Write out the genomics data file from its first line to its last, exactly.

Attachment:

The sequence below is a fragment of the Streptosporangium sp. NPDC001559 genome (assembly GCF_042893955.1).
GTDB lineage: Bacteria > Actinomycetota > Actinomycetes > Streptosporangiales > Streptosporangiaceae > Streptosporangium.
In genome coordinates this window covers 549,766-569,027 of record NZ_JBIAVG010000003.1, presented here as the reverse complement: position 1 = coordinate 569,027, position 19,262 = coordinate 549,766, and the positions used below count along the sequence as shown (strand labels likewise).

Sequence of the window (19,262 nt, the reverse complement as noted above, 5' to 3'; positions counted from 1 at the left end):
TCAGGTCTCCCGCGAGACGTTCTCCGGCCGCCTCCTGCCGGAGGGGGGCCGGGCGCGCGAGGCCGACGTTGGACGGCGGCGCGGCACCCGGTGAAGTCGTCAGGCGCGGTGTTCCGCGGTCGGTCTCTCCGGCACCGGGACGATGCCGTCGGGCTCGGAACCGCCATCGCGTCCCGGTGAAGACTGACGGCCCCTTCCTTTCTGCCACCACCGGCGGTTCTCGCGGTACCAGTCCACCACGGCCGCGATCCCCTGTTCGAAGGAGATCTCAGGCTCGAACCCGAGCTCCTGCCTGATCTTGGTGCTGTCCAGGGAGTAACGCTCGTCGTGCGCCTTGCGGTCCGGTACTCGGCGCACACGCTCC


The sequence below is a fragment of the Streptosporangium sp. NPDC001559 genome (assembly GCF_042893955.1).
GTDB lineage: Bacteria > Actinomycetota > Actinomycetes > Streptosporangiales > Streptosporangiaceae > Streptosporangium.
In genome coordinates this window covers 549,766-569,027 of record NZ_JBIAVG010000003.1, presented here as the reverse complement: position 1 = coordinate 569,027, position 19,262 = coordinate 549,766, and the positions used below count along the sequence as shown (strand labels likewise).

Sequence of the window (19,262 nt, the reverse complement as noted above, 5' to 3'; positions counted from 1 at the left end):
TCAGGTCTCCCGCGAGACGTTCTCCGGCCGCCTCCTGCCGGAGGGGGGCCGGGCGCGCGAGGCCGACGTTGGACGGCGGCGCGGCACCCGGTGAAGTCGTCAGGCGCGGTGTTCCGCGGTCGGTCTCTCCGGCACCGGGACGATGCCGTCGGGCTCGGAACCGCCATCGCGTCCCGGTGAAGACTGACGGCCCCTTCCTTTCTGCCACCACCGGCGGTTCTCGCGGTACCAGTCCACCACGGCCGCGATCCCCTGTTCGAAGGAGATCTCAGGCTCGAACCCGAGCTCCTGCCTGATCTTGGTGCTGTCCAGGGAGTAACGCTCGTCGTGCGCCTTGCGGTCCGGTACTCGGCGCACACGCTCC